Canberra, Australia: The World Information and Communications Technology and Services Alliance (WITSA) today gave the WITSA Eminent Persons Award to Dr. John O’Sullivan and Dr. Terry Percival for their significant contributions to “fulfilling the promise of the Digital Age through WLAN Technology”. First awarded to Nelson Mandela in 2010, the award recognizes those individuals who have made a significant and profound positive difference in the lives of others. As the use of information and communication technology spreads around the world, positively affecting nearly every aspect of human life from medical care, to education to the global economy, it gives hope to millions for a better life.
Dr. O’Sullivan and Dr. Percival were recognized for their achievements by WITSA Secretary General Dr. Jim Poisant at the March 08, 2016 Australian Information Industry Association Navigating Privacy and Security Summit Dinner at the Gandel Hall at the National Gallery of Australia.
“Dr. O’Sullivan and Dr. Percival are among Australia's most brilliant research scientists and world changing tech innovators”, said Dr. Poisant. “They are perhaps best known for transforming the way in which a billions of us connect, communicate and work every day by leading the Commonwealth Scientific and Industrial Research Organization (CSIRO) team who invented Wi-Fi- a technology that made the wireless LAN fast and robust allowing mobile phones, laptops and printers to connect to the internet through a high-speed wireless network.”
“WITSA recognizes that Dr. O’Sullivan and Dr. Percival have received the highest acclaim from prestigious organizations from around the globe”, said WITSA Chairman Santiago Gutierrez.” “We wish to add our acknowledgement and appreciation as well.”
Contact: Dr. James Poisant Email: email@example.com Tel. +1 703 728-4547
The World Information Technology and Services Alliance (WITSA) is the leading recognized international voice of the global ICT industry, whose members from over 80 countries and economies represent more than 90 percent of the world ICT market. WITSA is dedicated to advocating policies that advance industry growth and development; facilitating international trade and investment in ICT products and services; strengthening WITSA’s national industry associations; and providing members with a broad network of professional contacts.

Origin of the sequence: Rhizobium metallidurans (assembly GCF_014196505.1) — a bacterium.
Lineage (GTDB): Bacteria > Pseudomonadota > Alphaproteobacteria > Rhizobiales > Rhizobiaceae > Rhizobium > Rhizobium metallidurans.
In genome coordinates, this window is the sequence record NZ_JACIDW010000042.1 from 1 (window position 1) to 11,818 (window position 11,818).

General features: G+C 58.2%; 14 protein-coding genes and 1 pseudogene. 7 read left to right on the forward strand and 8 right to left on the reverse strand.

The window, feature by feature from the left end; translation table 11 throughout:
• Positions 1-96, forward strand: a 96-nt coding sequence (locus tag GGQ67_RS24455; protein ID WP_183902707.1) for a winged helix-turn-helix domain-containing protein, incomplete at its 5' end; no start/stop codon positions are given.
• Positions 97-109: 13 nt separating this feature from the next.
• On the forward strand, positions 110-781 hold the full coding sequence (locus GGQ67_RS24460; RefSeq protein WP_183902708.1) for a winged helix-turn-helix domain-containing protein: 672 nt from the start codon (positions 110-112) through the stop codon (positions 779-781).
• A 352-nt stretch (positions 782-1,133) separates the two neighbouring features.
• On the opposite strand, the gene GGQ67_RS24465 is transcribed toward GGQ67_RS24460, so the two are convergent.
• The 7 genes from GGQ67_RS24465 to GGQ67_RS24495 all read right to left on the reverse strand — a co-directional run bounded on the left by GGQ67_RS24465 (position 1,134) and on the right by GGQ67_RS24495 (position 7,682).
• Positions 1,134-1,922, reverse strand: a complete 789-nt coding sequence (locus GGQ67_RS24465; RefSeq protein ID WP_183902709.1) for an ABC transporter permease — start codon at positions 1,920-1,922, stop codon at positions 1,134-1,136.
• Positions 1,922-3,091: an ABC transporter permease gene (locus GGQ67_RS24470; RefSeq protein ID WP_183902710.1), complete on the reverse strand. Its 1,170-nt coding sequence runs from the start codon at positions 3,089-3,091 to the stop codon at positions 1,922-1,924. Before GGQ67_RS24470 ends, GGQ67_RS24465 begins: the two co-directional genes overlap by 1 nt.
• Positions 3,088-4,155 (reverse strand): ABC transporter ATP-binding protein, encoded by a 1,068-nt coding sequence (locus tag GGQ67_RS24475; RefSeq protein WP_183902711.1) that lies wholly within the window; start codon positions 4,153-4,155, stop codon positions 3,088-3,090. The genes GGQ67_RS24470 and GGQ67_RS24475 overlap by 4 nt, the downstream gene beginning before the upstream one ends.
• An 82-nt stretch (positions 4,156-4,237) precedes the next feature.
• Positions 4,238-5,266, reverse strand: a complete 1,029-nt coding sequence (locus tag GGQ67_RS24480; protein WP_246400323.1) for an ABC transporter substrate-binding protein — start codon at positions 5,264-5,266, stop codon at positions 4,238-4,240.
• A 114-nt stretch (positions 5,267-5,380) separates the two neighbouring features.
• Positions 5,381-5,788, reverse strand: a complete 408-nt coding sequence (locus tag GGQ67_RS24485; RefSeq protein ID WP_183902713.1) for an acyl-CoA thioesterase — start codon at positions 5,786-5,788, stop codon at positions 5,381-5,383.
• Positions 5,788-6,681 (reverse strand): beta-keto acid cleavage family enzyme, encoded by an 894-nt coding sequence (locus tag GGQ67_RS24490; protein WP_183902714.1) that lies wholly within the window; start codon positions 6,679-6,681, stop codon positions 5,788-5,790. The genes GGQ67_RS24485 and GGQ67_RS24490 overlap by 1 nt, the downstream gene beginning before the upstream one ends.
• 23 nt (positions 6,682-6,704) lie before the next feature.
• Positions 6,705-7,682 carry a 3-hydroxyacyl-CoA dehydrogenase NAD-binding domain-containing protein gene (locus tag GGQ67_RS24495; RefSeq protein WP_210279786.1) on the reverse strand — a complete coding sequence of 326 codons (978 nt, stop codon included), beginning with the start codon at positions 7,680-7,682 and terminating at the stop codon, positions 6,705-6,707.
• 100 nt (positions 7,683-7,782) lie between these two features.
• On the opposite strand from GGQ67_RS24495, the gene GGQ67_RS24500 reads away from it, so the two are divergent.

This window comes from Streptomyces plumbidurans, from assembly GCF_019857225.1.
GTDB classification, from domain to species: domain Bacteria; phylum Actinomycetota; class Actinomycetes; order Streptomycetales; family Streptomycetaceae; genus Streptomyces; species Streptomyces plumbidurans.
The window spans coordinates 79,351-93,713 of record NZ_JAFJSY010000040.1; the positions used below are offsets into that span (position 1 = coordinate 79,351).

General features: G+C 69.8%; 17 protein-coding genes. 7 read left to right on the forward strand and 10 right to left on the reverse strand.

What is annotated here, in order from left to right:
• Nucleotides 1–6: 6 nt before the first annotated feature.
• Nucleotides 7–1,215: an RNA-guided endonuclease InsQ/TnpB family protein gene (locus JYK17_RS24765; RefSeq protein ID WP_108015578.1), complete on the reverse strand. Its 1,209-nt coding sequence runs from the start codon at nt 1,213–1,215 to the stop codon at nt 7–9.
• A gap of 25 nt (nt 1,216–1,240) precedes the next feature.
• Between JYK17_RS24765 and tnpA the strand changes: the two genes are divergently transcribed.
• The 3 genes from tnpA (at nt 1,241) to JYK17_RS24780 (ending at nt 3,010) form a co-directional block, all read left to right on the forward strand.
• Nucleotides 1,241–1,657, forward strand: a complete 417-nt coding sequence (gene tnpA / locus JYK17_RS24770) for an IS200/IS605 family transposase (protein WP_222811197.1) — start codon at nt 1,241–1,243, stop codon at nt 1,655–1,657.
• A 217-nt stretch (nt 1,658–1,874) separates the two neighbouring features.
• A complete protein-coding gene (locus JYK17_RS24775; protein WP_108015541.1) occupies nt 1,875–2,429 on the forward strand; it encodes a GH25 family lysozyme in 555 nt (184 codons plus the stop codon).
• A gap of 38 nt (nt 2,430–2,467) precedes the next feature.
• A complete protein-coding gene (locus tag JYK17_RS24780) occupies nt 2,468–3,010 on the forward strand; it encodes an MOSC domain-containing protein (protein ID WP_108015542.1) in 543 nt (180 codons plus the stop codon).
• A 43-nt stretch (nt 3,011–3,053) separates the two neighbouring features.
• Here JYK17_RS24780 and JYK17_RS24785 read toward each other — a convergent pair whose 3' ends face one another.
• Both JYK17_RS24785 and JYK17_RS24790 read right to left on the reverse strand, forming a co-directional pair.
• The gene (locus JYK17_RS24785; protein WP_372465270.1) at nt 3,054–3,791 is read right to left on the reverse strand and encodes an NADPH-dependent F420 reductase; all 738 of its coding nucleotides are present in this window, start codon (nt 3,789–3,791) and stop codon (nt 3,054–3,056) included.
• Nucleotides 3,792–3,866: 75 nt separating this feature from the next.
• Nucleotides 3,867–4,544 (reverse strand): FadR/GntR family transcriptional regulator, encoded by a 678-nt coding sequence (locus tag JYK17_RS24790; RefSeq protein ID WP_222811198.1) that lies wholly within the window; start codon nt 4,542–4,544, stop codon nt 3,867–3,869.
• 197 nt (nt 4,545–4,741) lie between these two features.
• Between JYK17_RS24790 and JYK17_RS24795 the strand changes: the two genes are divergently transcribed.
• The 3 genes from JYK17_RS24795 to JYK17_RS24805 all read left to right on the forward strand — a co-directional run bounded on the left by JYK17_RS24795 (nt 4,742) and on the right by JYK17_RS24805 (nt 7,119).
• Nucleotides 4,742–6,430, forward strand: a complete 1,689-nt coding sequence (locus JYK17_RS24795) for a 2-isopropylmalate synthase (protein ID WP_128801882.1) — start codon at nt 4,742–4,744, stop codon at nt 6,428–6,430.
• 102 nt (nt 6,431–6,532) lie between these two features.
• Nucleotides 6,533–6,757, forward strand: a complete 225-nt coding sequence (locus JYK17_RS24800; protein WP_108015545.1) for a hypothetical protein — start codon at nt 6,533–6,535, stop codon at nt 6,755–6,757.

WITSA members are leaders in a globally interconnected marketplace. Because the challenges facing the ICT industry are undisputedly global in nature, WITSA members work together to achieve a shared vision on important issues of common interest. WITSA makes it possible for its members — ranging from Mongolia and Argentina to Kenya and the United States — to identify common issues and priorities, exchange valuable information, and present a united position on industry issues. For more information on WITSA, please visit www.witsa.org
Dr John O’Sullivan:
Dr O’Sullivan was awarded a Bachelor of Science in 1967, a Bachelor of Engineering with Honours in 1969 and a PhD in Electrical Engineering in 1974. After completing his PhD, he was appointed to the Foundation for Radio Astronomy in the Netherlands (now ASTRON). He went on to become the Head of its Engineering group, making major contributions in the electronics and signal and imaging areas.
In 1983, Dr O’Sullivan returned to Australia and the CSIRO where he played an important role in the conception of the Australia Telescope receiving systems. This work led to the group, together with various commercial partners and customers, making significant contributions in areas such as image processing for medical and geophysical applications, underground mine safety, communications systems and radar processing systems. After his development of the Wireless LAN system, he left the CSIRO in 1995 to join News Ltd as Australian Director of Technology where he presided over and personally contributed to a number of significant technical developments.